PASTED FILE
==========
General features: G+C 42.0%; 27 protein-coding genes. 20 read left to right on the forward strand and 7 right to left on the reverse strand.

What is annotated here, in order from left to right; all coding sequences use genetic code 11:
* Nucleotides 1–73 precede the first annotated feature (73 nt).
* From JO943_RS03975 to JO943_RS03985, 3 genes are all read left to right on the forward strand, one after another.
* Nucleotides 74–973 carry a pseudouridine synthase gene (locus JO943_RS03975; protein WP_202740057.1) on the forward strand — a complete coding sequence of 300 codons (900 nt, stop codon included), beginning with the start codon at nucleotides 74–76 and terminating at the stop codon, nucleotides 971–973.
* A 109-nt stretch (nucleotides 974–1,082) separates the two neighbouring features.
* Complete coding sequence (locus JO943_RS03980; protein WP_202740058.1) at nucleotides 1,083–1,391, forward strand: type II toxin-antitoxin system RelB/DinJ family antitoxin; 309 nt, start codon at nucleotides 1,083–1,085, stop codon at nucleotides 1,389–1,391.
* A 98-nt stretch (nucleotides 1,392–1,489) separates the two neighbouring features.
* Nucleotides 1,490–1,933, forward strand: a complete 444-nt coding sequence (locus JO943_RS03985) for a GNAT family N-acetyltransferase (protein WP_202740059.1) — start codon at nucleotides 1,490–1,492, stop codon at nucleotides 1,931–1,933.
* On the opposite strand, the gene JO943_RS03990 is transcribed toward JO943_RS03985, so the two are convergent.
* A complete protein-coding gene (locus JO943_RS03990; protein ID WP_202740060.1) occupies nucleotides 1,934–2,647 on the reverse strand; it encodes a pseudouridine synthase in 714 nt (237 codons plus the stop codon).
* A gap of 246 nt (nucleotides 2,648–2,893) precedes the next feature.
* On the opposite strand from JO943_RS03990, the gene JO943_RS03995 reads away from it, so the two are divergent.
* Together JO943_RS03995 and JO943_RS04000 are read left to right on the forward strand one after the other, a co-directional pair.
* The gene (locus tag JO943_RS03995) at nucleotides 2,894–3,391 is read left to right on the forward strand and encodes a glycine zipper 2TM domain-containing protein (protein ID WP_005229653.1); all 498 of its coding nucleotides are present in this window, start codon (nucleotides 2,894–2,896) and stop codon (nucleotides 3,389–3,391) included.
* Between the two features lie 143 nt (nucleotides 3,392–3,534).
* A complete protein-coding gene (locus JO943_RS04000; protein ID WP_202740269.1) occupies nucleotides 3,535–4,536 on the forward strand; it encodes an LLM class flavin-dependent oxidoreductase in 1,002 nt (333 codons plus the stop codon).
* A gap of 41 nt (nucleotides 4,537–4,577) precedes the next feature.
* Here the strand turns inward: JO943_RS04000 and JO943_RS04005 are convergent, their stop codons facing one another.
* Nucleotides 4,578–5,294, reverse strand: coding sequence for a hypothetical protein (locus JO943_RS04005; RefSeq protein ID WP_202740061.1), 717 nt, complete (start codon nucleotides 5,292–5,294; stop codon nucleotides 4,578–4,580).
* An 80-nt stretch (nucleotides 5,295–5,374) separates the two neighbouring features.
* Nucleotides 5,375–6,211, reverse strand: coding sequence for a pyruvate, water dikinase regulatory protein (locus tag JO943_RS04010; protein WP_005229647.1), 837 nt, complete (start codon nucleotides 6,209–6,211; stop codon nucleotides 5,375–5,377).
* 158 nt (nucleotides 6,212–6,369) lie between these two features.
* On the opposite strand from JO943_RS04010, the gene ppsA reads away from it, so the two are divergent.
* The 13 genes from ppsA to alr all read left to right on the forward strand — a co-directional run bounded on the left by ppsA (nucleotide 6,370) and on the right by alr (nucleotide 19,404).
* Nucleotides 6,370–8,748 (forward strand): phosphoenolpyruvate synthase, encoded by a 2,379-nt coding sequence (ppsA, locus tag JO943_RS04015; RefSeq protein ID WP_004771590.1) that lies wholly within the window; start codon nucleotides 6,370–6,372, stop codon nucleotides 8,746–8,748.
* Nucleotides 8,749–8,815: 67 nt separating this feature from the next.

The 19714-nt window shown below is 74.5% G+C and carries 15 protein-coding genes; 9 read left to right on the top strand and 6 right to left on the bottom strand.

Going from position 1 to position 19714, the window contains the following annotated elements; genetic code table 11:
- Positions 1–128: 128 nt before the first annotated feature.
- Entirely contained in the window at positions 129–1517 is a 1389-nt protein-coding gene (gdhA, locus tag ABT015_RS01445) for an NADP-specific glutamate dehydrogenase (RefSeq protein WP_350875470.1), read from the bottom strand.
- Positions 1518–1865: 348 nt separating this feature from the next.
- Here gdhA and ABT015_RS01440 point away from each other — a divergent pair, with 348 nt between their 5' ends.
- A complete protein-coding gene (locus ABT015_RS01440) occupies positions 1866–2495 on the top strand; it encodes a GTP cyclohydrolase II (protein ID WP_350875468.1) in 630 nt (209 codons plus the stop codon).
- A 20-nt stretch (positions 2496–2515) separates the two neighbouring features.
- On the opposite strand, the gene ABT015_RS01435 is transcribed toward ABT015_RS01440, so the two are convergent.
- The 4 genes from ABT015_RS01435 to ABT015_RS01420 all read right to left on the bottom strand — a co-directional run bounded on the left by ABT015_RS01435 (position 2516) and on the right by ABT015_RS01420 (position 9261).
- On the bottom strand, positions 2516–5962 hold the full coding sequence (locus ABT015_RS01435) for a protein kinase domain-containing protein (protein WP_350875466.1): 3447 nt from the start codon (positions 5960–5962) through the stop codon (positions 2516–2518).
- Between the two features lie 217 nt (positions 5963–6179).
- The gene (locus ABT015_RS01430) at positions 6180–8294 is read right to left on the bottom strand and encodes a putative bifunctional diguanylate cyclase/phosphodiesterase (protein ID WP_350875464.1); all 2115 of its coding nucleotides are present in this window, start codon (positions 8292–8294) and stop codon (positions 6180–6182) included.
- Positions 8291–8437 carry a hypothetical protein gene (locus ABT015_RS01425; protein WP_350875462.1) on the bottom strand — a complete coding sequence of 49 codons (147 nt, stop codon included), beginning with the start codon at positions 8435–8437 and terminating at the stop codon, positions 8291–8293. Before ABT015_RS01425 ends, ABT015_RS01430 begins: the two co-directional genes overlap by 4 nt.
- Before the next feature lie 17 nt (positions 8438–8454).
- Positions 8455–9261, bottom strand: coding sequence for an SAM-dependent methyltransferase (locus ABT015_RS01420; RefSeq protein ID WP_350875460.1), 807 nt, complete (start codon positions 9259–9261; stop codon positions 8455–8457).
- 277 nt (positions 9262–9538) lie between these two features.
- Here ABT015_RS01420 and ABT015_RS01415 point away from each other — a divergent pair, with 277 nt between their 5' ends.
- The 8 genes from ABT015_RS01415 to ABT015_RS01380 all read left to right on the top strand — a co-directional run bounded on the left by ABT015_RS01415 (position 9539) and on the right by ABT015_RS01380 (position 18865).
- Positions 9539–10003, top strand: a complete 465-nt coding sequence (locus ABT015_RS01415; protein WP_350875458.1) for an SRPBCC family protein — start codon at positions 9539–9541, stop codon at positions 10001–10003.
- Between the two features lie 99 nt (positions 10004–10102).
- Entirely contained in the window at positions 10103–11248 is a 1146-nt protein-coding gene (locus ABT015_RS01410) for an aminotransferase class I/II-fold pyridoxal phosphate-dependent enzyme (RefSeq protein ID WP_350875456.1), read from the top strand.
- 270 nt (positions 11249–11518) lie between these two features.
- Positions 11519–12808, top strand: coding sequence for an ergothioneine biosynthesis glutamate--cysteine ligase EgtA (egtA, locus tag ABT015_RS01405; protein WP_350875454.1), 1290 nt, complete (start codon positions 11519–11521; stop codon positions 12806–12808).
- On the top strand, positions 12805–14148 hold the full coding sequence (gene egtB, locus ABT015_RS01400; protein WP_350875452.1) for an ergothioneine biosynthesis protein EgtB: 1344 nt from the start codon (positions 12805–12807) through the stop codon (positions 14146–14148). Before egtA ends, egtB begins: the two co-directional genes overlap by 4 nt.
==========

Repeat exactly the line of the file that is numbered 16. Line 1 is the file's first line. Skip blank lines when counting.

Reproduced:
* Between the two features lie 143 nt (nucleotides 3,392–3,534).